According to the U.S. Department of Transportation’s National Highway Traffic Safety Administration (NHTSA), 46% of all car seats are misused. To help combat this issue, NHTSA and DHEC are recognizing Child Passenger Safety Week from September 20-26, 2020, a campaign dedicated to helping parents and caregivers make sure their children ride as safely as possible — every trip, every time.
Motor vehicle crashes are a leading killer of children, according to NHTSA, and while fatalities declined from 2017 to 2018 (the most recent data available), there is still work to be done to completely eliminate these preventable tragedies. Car seats, booster seats, and seat belts can make all the difference in saving lives.
Children are often moved to the front seat before they should, which increases the risk of injury and death, even if that child is buckled up. The safest place for all kids under 13 is in the back seat. NHTSA reported that, in 2015, about 25.8% of children 4 to 7 who should have been riding in booster seats were prematurely moved to seat belts, and 11.6% were unbuckled altogether.
National Assisted Living Week is September 13-19 . This year’s theme is “Caring is Essential,” DHEC recognizes the amount of hard work, care and love that it takes to keep South Carolina’s assisted living facilities operational and its residents happy and healthy.
Assisted Living Facilities,also known as Community Residential Care Facilities (CRCFs) in SC, are designed to accommodate residents’ independence, changing needs and preferences and come in a wide range of sizes
CRCFs are not the same as nursing homes, and offer different healthcare. CRCFs are not designed to offer round the clock care for their residents and are not required to have any licensed personnel on staff.. CRCFs offer assistance with items such as medication management, meals, and supportive services such as laundry or transportation.
“Many CRCFs have been impacted and faced challenges with COVID-19. Various areas of DHEC remain in constant communication with the facilities to provide guidance and assistance. Maintaining relationships with facilities is crucial to the DHEC’s mission, said JoMonica Taylor, Interim Section Manager for Residential Facilities Oversight.
During the pandemic, Healthcare Quality has conducted a total of 84 Infection Control Focused inspections at CRCFs. Due to the high risk of COVID-19 to the vulnerable population in congregate settings and the spread of COVID-19 throughout SC, Governor McMaster ordered DHEC to restrict visitation at CRCFs in March 2020. The facilities have shown resiliency during these trying times and great creativity in problem solving. In lieu of visitations, facilities have incorporated closed-window visits, virtual visitation through tablets, and phone calls. During holidays, some facilities coordinated drive-by parades for residents to enjoy.
On September 1, 2020, in coordination with the Governor’s Office, DHEC partially lifted the visitation restrictions by issuing guidelines for limited outdoor visitation, with the intent to issue more guidelines that further lift visitation restrictions in coming weeks.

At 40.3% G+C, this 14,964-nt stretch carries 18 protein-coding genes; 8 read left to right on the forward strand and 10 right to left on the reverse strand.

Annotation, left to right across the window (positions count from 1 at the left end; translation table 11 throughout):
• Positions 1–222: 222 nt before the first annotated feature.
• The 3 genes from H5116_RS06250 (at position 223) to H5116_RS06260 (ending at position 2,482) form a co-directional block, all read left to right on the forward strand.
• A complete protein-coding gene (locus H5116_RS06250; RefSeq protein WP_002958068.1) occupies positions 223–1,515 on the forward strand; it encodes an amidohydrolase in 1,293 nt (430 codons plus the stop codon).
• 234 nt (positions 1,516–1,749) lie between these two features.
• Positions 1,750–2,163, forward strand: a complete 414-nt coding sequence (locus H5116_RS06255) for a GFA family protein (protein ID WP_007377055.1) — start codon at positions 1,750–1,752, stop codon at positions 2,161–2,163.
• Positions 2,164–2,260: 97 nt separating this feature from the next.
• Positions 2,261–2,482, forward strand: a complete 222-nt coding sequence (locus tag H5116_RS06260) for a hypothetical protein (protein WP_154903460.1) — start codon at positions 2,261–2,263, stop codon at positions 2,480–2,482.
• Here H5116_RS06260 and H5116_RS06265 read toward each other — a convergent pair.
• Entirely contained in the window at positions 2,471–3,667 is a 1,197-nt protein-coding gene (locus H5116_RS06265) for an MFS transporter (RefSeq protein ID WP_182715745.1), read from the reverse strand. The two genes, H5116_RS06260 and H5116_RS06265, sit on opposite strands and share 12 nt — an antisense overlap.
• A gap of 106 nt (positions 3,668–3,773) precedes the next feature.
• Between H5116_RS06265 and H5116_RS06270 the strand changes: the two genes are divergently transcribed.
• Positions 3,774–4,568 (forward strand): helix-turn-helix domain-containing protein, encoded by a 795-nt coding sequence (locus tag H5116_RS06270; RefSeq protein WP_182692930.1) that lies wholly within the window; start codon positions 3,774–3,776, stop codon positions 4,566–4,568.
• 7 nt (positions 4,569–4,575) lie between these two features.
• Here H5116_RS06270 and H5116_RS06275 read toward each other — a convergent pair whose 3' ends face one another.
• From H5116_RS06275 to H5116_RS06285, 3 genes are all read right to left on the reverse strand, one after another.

More facts about CRCFs
There are 497 licensed CRCFs in South Carolina.
There are over 150 CRCFs with Memory Care Units for residents suffering from dementia.
CRCFs are inspected annually
3 new CRCFs have opened in SC during the pandemic
DHEC agrees that Caring is Essential, and thanks CRCFs for all that they do. These essential facilities and their staff provide a service to their communities that directly contributes to DHEC’s vision, healthy people living in healthy communities.
”We are incredibly grateful for the cooperation and patience of families and staff at these facilities, both of whom continue do to the best that they can to keep residents connected with loved ones as our state continues to respond to the pandemic,” Taylor said.
For more information on assisted living facilities, please explore the links below:
September is recognized every year by the health community as Sickle Cell Awareness Month. Sickle Cell Disease (SCD) is a genetic disease that impacts families across the globe. Keeping individuals and communities informed about the struggles that come with the daily management of SCD can help raise awareness, as well as debunk stereotypes and stigmas associated with persons who have SCD.
SCD affects millions of people throughout the world. Although SCD is most common among African Americans in the United States, it can also affect Hispanics and people whose ancestors come from countries in South Asia (such as India), southern Europe (such as Greece and Italy), and the Middle East (such as Saudi Arabia and Lebanon).
Quick Facts About SCD and SCT
SCD is a blood disorder that causes sickling of the red blood cells.
Sickle-shaped red blood cells become stuck in blood vessels and cause disruption of blood flow – this results in crises.
SCD affects 100,000 people in the United States.
SCD is an inherited blood disorder from the person’s parent, like any other genetic trait, such, as hair color and texture and eye color
SCT is where a person inherits one sickle cell gene and one normal gene.
SCT is not a disease, and the individual is generally asymptomatic.
SCT affects 1 million to 3 million Americans and 8 to 10 percent of African Americans.
Persons with SCT can pass the trait on to their children.
SCD and COVID-19 Amid the COVID-19 pandemic, there is significant concern for individuals with underlying medical conditions. The CDC has indicated that persons with SCD and other blood disorders are among groups of individuals at an increased risk of severe illness from COVID-19.